While tackling these issues, I am also advocating for Congress to eliminate the deep, across-the-board spending cuts under the policy known as sequestration. Sequestration is a gimmick that avoids difficult decisions and, instead, cuts everything equally.
Let me provide a quick example of the problem with that.
Last Thursday, the Senate heard testimony from the chiefs of all of our nation’s military services. Each of them, without exception, said that sequestration-level cuts would mean that they would not have the resources to adequately defend the country. They testified that deployments would be longer, that investments in training and equipment would be inadequate, and that our readiness would suffer. While each accepted a role in making the tough decisions necessary to address our fiscal challenges, each of them said that the mindless, across-the-board approach of sequestration would put the lives of American servicemembers at risk.
Please know that for those reasons – and many others – I will keep pushing for folks to come together and permanently replace sequestration.
Making Progress for Families
Last week also brought some other interesting news for folks across the nation. The U.S. Census Bureau reported that last year was a good one for American workers and families, as median household income rose 5.2 percent in 2015. In fact, that’s the first time it’s risen since 2007 and the largest jump since the Bureau started tracking it in 1967.
Our economy is continuing to improve but we’ve still got work to do to make sure it gives everyone an equal opportunity.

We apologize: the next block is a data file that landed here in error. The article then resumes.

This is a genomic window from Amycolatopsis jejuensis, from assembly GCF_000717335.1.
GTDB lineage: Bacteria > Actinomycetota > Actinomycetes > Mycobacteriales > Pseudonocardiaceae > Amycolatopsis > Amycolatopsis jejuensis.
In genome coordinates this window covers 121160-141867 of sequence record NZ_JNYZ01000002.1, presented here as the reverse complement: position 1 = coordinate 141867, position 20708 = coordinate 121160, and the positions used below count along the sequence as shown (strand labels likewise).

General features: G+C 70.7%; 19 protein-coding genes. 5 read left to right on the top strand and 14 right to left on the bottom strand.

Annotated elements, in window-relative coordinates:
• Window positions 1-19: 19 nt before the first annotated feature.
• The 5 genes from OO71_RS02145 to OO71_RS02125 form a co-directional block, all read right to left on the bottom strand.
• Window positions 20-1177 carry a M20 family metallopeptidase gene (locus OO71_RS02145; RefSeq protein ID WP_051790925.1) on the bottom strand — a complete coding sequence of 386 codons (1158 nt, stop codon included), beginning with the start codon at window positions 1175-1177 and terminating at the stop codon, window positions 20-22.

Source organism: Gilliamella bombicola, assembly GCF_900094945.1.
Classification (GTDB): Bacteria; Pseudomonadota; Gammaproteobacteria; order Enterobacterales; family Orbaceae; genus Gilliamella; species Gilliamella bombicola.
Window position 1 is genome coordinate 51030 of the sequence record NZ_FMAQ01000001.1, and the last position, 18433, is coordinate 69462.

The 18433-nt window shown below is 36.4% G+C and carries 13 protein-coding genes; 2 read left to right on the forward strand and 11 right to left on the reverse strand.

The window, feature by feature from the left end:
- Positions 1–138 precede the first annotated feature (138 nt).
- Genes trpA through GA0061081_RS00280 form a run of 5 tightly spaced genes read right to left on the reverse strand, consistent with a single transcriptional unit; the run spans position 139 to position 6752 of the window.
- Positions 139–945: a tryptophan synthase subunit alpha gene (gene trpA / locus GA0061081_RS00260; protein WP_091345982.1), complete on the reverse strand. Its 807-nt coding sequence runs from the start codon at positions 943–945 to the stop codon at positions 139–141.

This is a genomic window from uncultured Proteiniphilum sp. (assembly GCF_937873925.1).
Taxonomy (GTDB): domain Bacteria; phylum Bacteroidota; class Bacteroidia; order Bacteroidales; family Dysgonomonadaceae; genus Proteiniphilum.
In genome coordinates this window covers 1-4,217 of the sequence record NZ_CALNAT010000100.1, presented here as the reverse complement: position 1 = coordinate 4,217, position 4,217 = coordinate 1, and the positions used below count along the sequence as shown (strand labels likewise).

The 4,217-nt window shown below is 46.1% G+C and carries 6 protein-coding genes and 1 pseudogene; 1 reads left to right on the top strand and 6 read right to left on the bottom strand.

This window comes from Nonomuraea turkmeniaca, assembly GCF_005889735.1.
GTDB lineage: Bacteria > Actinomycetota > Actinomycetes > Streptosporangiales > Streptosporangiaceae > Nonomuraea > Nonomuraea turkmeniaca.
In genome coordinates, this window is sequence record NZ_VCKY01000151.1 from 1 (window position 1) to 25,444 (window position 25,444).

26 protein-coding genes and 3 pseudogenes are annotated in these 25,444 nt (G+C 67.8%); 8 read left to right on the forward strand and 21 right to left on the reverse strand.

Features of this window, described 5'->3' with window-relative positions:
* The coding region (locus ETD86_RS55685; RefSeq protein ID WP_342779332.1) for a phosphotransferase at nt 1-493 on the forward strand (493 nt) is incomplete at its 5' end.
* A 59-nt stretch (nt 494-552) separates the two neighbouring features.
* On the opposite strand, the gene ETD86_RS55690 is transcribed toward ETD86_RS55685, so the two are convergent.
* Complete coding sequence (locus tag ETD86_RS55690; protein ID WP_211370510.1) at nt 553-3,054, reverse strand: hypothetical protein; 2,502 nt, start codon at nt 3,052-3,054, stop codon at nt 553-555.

There are still some critical challenges out there as not every community – nor every family – has felt this recovery. For example, home ownership is still down and student debt is up. I’m hopeful that Democrats and Republicans can come together and build on the gains of the past seven years and make sure the economy works better for everyone.
Because whether you are a Democrat, Republican, or Independent everyone wants to see sustained private sector job growth that benefits and grows the middle class. There are a few key ways we can do this like making sure the doors to a quality education are open to everyone, ensuring that workers are treated with respect, and making smart investments so the breakthroughs and innovations of tomorrow happen here, not somewhere else.
There are other good ideas out there too, and it’s time for Congress to take some meaningful action to keep this momentum going.
Happy 125th Anniversary
Folks at the Puget Sound Naval Shipyard know the lunacy of sequestration. In fact, I spoke about the need to end sequestration on Friday night to the 184 most recent graduates of the PSNS apprenticeship program.
I was excited to be part of the graduation for a number of reasons. First, apprenticeship programs are important. Research tells us that workers who complete apprenticeship programs earn, on average, about $300,000 more in wages and benefits over their lifetimes when compared to those who don’t. Second, I was honored to thank these graduates for entering a career where they will be working every day to keep our sailors and submariners safe.
But, there was more to it than that. Friday night was, officially, the 125th Anniversary of the Puget Sound Naval Shipyard.